Energy Options > Wind Power

Sailboat wind power turbine?

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Hurricane:
Don't some boats already use wind turbines to charge the on-board batteries, especially on long-distance cruises?

riptide:

--- Quote from: mangyhyena on January 05, 2014, 11:41:18 AM ---
To charge a small battery bank on a sailboat, I was wondering about the feasibility of dropping a turbine in the water.  I was thinking that as the wind pushes the boat, the turbine in the water should turn as it is pulled/dragged through the water, charging the battery bank.


--- End quote ---

Use to do this sort of thing for dead reckoning, known as streaming a log.
The turbine would spin a line that would tell your approximate speed and distance traveled. That thing was forever getting fouled on seaweed. Only time I ever got seasick was on a dark night with complete overcast and no visible horizon.... and then I had to go clear the log and stream it again! You should be able to do it the old way, but GPS wins every time for accurate navigation.

A fixed location is just going to work better for either tide energy or wind energy collection.

mangyhyena:
Someone thought the idea of a hydro turbine on a sailboat had merit.  They obviously had the idea long before I did, since they manufacture and sell it.  Just found their product.

http://www.wattandsea.com/en/cruising-hydrogenerator

Guess no one explained to them why it was a bad idea.  Worse still, there are fools out there actually using this product, not realizing how inefficient and just unmanageable this foolish idea is.  Poor saps even seem happy with the performance.  Their customers blather on about generating all the energy they need for their sailboats with this inefficient product.  Why hasn't anyone told them that even though it meets their needs, it's a horrible idea and we've decided it's inefficient?

You all are absolutely correct.  There are solar panels, windmills, and hydro turbines meant for streams and rivers and dams only.  Any other alternative to coal and oil is just a pipe dream that can't possibly work.  I think we should just stick with oil and coal.  If there were a viable, abundant, clean alternative to coal and oil, like, say, harnessing energy from the oceans that cover 70% of our planet, science would have identified it by now and our government would have made sure to implement it.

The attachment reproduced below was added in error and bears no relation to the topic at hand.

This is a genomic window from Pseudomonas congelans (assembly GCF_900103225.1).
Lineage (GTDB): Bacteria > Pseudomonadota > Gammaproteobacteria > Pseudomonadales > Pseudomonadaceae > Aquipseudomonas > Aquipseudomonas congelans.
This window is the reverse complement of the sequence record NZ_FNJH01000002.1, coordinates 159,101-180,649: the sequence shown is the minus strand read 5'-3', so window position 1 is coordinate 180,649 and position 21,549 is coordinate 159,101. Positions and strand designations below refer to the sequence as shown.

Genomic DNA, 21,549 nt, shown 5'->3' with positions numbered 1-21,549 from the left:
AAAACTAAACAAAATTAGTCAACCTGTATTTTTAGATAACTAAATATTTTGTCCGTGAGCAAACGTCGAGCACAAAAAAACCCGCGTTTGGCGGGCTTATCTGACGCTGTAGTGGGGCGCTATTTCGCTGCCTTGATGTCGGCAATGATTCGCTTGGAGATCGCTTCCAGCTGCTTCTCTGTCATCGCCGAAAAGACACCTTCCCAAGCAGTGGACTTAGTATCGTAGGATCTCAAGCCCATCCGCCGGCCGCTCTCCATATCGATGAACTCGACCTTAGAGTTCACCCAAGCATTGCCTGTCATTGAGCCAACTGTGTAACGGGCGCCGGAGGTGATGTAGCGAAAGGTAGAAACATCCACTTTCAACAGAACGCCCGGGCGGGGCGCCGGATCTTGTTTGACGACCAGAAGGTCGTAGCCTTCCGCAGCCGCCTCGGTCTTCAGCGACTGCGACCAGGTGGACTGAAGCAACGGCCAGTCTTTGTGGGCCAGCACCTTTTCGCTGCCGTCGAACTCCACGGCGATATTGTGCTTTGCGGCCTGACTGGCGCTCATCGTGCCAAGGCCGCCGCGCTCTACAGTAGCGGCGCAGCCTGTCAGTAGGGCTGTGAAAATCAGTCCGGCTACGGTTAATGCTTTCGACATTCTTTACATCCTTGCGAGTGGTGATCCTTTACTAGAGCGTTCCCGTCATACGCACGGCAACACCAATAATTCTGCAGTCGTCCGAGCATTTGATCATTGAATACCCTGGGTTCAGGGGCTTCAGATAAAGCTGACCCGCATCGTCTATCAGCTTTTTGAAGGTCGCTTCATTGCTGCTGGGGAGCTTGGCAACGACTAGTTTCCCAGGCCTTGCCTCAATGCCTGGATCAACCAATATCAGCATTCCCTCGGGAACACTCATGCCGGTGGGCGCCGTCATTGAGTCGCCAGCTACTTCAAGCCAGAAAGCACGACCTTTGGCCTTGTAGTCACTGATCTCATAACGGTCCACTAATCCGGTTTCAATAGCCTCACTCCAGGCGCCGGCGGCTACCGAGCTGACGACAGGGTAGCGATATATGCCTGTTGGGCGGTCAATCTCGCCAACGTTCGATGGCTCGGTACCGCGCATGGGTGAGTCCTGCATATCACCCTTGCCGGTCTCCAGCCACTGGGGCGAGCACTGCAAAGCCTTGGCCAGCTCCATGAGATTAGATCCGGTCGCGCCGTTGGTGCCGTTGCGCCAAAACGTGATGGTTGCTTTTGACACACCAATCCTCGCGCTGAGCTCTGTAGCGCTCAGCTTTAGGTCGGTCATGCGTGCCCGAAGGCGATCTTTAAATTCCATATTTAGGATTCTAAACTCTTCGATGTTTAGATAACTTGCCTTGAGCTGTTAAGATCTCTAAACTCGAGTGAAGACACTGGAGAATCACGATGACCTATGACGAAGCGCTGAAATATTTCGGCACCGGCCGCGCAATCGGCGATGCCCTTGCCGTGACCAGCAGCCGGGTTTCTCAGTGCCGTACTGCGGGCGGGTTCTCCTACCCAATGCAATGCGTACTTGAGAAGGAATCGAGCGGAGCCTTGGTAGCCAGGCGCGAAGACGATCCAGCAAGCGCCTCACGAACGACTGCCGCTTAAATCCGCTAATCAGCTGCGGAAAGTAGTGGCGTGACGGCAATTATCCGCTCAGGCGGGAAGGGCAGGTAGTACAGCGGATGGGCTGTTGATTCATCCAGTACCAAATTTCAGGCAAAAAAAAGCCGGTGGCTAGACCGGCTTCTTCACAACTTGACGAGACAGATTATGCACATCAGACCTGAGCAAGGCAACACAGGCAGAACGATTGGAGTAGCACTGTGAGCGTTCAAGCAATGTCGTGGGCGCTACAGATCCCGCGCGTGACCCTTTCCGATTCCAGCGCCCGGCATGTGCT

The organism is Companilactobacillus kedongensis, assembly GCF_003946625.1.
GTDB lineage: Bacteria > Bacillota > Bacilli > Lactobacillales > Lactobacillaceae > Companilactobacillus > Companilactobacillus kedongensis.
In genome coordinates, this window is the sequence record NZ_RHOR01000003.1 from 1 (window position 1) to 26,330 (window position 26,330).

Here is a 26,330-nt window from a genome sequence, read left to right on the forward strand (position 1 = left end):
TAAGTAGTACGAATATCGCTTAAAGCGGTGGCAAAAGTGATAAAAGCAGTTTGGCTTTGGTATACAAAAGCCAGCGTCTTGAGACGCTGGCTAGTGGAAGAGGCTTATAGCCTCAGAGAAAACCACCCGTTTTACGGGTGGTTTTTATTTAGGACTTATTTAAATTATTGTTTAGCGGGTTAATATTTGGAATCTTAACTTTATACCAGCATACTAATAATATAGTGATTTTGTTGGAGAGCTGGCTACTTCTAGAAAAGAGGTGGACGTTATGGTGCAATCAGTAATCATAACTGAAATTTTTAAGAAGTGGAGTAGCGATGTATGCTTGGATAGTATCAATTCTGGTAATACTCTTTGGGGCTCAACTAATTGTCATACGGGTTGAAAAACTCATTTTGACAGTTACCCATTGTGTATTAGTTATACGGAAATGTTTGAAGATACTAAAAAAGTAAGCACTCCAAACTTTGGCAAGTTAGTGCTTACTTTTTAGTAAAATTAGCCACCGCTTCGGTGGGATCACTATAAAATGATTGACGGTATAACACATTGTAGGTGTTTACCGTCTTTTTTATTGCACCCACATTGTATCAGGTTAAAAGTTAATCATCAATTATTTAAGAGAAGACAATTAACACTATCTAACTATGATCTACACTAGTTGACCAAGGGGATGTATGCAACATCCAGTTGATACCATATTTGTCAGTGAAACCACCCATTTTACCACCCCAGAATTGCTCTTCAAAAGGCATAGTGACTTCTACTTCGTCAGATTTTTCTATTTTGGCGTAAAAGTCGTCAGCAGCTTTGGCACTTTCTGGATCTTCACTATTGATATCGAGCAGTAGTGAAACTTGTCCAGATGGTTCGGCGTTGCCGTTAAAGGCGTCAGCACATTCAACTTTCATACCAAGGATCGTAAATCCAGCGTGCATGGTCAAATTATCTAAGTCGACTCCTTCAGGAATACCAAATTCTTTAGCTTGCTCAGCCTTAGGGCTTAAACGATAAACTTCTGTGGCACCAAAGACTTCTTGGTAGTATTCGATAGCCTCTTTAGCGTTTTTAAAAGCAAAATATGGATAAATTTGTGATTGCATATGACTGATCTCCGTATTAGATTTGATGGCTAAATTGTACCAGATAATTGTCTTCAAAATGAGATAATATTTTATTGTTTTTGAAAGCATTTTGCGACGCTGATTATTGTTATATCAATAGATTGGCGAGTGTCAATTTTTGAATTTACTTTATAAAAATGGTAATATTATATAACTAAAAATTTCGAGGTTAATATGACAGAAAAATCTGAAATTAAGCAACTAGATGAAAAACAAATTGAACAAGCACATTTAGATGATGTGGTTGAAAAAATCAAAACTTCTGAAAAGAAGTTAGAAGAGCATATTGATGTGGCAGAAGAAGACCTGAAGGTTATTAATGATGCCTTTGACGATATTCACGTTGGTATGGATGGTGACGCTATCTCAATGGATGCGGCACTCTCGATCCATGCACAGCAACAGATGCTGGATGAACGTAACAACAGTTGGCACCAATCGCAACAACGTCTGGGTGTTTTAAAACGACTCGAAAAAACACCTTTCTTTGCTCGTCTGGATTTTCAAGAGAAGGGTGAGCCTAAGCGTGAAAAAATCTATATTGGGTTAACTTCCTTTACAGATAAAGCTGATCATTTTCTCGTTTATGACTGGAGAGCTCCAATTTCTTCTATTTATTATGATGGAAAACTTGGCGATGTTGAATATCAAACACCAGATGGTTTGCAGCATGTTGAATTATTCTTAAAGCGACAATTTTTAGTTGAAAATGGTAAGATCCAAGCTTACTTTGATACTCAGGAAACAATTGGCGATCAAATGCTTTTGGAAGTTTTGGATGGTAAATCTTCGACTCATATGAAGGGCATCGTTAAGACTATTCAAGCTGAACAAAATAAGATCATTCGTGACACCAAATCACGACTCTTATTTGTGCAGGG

Skunkeye:
Jeez, guy, don't take it so personally.  I don't think any of us in this forum are really in favor of just continuing to burn fossil fuels until we run out.

But you do understand there's a big difference (in complexity, efficiency, and economics) between a tinkertoy that generates 500 watts of power to charge up a couple deep-cycle batteries on a recreational sailboat, and a floating power plant that would need to harvest many megawatt-hours of electricity to be economically viable, right?  The kinds of solutions that work on small, personal-scale systems (where efficiency isn't quite so important) don't necessarily scale to industrial sizes.  Just like the solutions for fossil-fuel power generation are different for a household generator vs. a steam-turbine power plant.  Both might run on natural gas, but you're not going to generate 50 megawatts to power a city with a gigantic internal-combustion engine, and a teeny-tiny 10 kilowatt steam turbine would be inefficent and overly complex as a single-home backup generator.  You can run a digital clock off a potato and a couple nails, but you can't run a profitable power plant that way, no matter how many potatoes you stack up.  "Horses for courses", as the British say.

Could you build the kind of ship you're talking about?  Probably so.  Would it be cost-competitive with other wind-harvesting technologies already out there?  I don't think it would even be close.

I agree with you, the ocean is a vast, untapped source of energy.  Tidal generators like the ones I linked to earlier are proof that the technology exists to harvest power from the seas.  Other ideas, like floating wave-capture devices (like the Pelamis machine) are still in the prototype stage, but have great potential.

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